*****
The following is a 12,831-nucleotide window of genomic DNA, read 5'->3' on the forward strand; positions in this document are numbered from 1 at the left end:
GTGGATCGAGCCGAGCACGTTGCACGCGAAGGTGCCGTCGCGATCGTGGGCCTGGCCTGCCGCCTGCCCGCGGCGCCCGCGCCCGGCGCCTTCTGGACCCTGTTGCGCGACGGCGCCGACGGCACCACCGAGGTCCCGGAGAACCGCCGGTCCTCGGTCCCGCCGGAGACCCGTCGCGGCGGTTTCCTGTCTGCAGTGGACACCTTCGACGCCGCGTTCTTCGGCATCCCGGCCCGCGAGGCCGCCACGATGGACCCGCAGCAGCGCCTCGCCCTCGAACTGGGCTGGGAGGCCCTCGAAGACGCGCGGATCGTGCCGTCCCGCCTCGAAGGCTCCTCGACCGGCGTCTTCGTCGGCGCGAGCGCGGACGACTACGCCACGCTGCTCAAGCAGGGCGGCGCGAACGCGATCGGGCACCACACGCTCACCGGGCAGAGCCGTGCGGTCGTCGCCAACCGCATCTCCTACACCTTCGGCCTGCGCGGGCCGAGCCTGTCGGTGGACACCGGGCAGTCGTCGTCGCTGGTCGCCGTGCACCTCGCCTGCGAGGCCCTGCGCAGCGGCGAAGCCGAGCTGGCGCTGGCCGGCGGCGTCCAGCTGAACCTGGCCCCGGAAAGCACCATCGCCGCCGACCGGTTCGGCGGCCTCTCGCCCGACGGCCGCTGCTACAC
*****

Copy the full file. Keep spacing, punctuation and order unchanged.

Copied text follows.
The following is a 12,831-nucleotide window of genomic DNA, read 5'->3' on the forward strand; positions in this document are numbered from 1 at the left end:
GTGGATCGAGCCGAGCACGTTGCACGCGAAGGTGCCGTCGCGATCGTGGGCCTGGCCTGCCGCCTGCCCGCGGCGCCCGCGCCCGGCGCCTTCTGGACCCTGTTGCGCGACGGCGCCGACGGCACCACCGAGGTCCCGGAGAACCGCCGGTCCTCGGTCCCGCCGGAGACCCGTCGCGGCGGTTTCCTGTCTGCAGTGGACACCTTCGACGCCGCGTTCTTCGGCATCCCGGCCCGCGAGGCCGCCACGATGGACCCGCAGCAGCGCCTCGCCCTCGAACTGGGCTGGGAGGCCCTCGAAGACGCGCGGATCGTGCCGTCCCGCCTCGAAGGCTCCTCGACCGGCGTCTTCGTCGGCGCGAGCGCGGACGACTACGCCACGCTGCTCAAGCAGGGCGGCGCGAACGCGATCGGGCACCACACGCTCACCGGGCAGAGCCGTGCGGTCGTCGCCAACCGCATCTCCTACACCTTCGGCCTGCGCGGGCCGAGCCTGTCGGTGGACACCGGGCAGTCGTCGTCGCTGGTCGCCGTGCACCTCGCCTGCGAGGCCCTGCGCAGCGGCGAAGCCGAGCTGGCGCTGGCCGGCGGCGTCCAGCTGAACCTGGCCCCGGAAAGCACCATCGCCGCCGACCGGTTCGGCGGCCTCTCGCCCGACGGCCGCTGCTACAC